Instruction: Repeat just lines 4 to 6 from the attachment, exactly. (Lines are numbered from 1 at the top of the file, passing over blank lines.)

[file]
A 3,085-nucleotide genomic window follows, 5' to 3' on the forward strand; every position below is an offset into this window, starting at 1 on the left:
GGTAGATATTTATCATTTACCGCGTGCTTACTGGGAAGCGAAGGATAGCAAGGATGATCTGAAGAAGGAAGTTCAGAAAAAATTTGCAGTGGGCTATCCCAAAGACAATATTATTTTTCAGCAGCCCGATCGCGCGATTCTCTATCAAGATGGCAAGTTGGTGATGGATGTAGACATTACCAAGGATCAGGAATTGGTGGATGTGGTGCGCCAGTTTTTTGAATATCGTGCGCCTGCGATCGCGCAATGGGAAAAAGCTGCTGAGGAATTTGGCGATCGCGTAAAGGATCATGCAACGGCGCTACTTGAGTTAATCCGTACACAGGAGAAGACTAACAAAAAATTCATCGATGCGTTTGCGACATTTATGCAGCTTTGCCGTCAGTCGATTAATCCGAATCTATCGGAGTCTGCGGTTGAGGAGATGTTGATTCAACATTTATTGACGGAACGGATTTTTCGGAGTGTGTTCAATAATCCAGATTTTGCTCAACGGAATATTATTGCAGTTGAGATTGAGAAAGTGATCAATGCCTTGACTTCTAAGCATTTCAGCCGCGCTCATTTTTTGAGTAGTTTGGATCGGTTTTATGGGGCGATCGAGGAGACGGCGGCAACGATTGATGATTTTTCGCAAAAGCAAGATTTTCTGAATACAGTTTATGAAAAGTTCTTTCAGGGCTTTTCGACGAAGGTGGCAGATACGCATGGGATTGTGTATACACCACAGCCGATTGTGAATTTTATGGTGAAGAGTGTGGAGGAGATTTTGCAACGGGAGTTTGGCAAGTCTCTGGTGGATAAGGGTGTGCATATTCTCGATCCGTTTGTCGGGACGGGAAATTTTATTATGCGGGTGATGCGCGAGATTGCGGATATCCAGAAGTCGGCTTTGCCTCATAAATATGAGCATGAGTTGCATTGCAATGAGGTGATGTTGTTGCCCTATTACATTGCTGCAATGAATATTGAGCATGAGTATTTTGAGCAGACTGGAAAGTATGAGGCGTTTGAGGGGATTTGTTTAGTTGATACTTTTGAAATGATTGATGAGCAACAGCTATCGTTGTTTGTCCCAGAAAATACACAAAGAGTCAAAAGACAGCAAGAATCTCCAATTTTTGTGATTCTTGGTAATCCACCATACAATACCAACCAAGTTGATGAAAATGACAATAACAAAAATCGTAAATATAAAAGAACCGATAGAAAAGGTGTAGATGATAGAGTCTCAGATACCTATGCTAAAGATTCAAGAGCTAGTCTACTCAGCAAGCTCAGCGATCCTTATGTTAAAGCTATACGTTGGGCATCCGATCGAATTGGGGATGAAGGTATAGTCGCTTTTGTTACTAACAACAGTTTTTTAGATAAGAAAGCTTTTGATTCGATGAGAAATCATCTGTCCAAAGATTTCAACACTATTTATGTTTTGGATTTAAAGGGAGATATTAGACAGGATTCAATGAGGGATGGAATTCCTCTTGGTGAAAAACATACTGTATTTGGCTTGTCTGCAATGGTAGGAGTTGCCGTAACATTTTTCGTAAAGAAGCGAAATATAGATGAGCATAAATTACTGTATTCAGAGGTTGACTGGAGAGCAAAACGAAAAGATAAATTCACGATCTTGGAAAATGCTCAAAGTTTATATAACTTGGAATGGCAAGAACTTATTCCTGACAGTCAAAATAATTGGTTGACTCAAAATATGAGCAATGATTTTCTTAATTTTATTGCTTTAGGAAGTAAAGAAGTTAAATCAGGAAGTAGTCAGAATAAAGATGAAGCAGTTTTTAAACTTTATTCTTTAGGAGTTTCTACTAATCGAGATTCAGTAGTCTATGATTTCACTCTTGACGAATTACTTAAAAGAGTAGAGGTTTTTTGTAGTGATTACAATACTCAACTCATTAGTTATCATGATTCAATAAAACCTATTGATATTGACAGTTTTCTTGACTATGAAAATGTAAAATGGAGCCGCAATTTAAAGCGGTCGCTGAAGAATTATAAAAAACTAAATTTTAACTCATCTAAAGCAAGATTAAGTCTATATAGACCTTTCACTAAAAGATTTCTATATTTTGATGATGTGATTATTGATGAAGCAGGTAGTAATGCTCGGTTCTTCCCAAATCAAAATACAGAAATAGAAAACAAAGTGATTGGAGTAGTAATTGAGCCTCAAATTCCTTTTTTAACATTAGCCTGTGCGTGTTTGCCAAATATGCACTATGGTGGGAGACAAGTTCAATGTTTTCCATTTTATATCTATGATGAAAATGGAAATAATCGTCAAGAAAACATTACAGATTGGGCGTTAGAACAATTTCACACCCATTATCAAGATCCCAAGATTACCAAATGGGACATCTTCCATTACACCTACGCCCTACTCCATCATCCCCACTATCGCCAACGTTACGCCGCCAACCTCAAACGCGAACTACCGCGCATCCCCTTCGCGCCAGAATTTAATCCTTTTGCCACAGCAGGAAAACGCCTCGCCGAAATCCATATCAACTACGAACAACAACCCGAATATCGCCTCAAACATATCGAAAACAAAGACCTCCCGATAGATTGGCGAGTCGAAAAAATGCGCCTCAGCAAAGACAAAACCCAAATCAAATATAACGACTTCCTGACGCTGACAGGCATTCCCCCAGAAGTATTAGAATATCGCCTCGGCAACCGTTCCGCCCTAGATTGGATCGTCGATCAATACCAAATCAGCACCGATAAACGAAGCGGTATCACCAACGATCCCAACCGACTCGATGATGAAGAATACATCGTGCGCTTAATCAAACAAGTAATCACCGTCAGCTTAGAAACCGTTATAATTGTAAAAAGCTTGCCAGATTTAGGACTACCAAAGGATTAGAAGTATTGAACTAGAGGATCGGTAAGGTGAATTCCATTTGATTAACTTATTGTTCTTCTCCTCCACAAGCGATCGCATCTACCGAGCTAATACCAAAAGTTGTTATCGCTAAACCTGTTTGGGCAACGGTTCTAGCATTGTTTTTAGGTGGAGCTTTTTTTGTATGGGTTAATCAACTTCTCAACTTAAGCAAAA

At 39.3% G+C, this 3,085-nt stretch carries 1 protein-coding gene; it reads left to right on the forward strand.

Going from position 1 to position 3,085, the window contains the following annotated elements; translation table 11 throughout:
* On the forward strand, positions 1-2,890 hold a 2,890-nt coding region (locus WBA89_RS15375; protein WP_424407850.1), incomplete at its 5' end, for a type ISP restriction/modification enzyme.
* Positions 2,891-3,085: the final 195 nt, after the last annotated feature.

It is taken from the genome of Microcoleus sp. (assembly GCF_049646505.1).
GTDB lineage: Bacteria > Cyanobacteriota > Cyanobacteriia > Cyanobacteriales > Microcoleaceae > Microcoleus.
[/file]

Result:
Going from position 1 to position 3,085, the window contains the following annotated elements; translation table 11 throughout:
* On the forward strand, positions 1-2,890 hold a 2,890-nt coding region (locus WBA89_RS15375; protein WP_424407850.1), incomplete at its 5' end, for a type ISP restriction/modification enzyme.
* Positions 2,891-3,085: the final 195 nt, after the last annotated feature.